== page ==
Rainbow Oreos & American Democracy

Mike Mitchell on June 30, 2022

For those who suffer from a lack of enthusiasm for LGBTQ activism, there is a weirdness about the movement that, upon reflection, seems to be a serious threat to American diversity and democracy.

Within the wide range of beliefs and backgrounds that comprise a vastly diverse American society, it is no surprise to find groups of people who fundamentally disagree with each other on highly important issues, such as the nature of human sexuality. Christians make for a good case in point.

Traditional Christians affirm sex only within male/female marriage. However, as is the case with every other moral question, not everyone agrees. There are many who don’t believe the writings of Paul are inspired, many who don’t believe monogamous marriage is important, and many who don’t believe there is an intended order inherent in the human body. Welcome to America!

Many Christians, Jews, and Muslims are offended by people proudly practicing homosexuality; many who identify as gay are offended at their offense. Being offended is the price one must pay for living in a pluralistic, liberal democracy. Our characteristically thick-skinned nation is, in many ways, an unprecedented city on a hill for the world to see, but I recently had the unsettling sense of an ominous cloud engulfing that city as I clicked on my inbox during pride month.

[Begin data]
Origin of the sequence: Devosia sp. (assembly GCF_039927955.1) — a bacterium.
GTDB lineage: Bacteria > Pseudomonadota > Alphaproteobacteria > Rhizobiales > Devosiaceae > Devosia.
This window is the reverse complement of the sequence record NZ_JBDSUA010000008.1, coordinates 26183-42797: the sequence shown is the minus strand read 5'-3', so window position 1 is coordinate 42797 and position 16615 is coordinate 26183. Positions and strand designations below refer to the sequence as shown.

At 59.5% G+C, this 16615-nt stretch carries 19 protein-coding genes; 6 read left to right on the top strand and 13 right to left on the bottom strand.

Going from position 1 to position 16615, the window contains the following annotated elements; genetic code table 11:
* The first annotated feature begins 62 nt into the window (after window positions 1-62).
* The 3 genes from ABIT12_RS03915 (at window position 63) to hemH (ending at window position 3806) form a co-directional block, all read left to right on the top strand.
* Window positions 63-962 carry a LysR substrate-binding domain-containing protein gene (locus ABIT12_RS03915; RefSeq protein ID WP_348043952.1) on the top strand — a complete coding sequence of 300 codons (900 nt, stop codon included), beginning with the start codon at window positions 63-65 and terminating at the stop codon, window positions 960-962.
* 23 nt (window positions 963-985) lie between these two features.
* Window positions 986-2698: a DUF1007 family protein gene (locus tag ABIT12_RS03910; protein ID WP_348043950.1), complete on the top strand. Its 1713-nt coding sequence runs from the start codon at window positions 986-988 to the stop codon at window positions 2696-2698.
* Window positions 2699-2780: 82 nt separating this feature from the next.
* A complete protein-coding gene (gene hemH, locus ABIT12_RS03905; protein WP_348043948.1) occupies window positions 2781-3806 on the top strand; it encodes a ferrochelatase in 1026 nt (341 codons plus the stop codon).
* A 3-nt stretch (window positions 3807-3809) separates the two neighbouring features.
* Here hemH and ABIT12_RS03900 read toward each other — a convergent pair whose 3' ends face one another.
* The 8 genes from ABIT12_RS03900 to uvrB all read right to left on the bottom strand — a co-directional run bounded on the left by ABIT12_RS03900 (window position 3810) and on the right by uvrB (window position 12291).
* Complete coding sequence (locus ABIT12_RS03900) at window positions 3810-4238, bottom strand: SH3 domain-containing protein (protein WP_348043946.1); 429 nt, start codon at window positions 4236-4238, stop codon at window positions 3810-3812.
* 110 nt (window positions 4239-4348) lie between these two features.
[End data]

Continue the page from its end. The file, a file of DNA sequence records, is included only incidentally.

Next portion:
I’m on an email list for the National Park Service, and I received an announcement proclaiming National Parks as “outdoor safe spaces,” which offered the opportunity to purchase a rainbow-colored pin, sticker, or tumbler (with spill-proof lid) to show that you’re either LGBTQ or an “ally.” At first this struck me as woefully weird. Until now, has it been the case that one could drive through a National Park and see signs that say, “Don’t feed the wildlife,” “Only camp in designated areas,” and “You better not be gay here!”? What in the world do people’s sexual desires have to do with hiking? What exactly is the National Park Service supposed to protect gay people from?

Shortly after being notified that the canyons and streams in our parks are fully affirming of same-sex relationships, I was walking through Wal-Mart with my 14-year-old. In the center walkway, between the paper goods and the cereal aisle, we both noticed a big stack of rainbow Oreos with a large cardboard display that read, “Come out with pride and show that you’re an ally.” This is beyond weird. It’s like a big Keebler cookie display in the middle of Target showing the Keebler Elf caressing two female elves with the caption, “Keebler loves swingers!” Or maybe a promiscuous peanut butter ad with a quote bubble over a salaciously grinning Planters Peanut Man saying, “Spread the love.”

I know the alleged purpose of the rainbow movement is to counter oppressions of the past. But blacks and Jews have suffered as much or more oppression as gays (setting aside for the moment the fact that being of a certain race is a very different thing than engaging in certain kinds of sexual behavior), and yet the National Parks have never been declared a “black safe space.” To my knowledge, there have never been any pro-Jewish Oreos.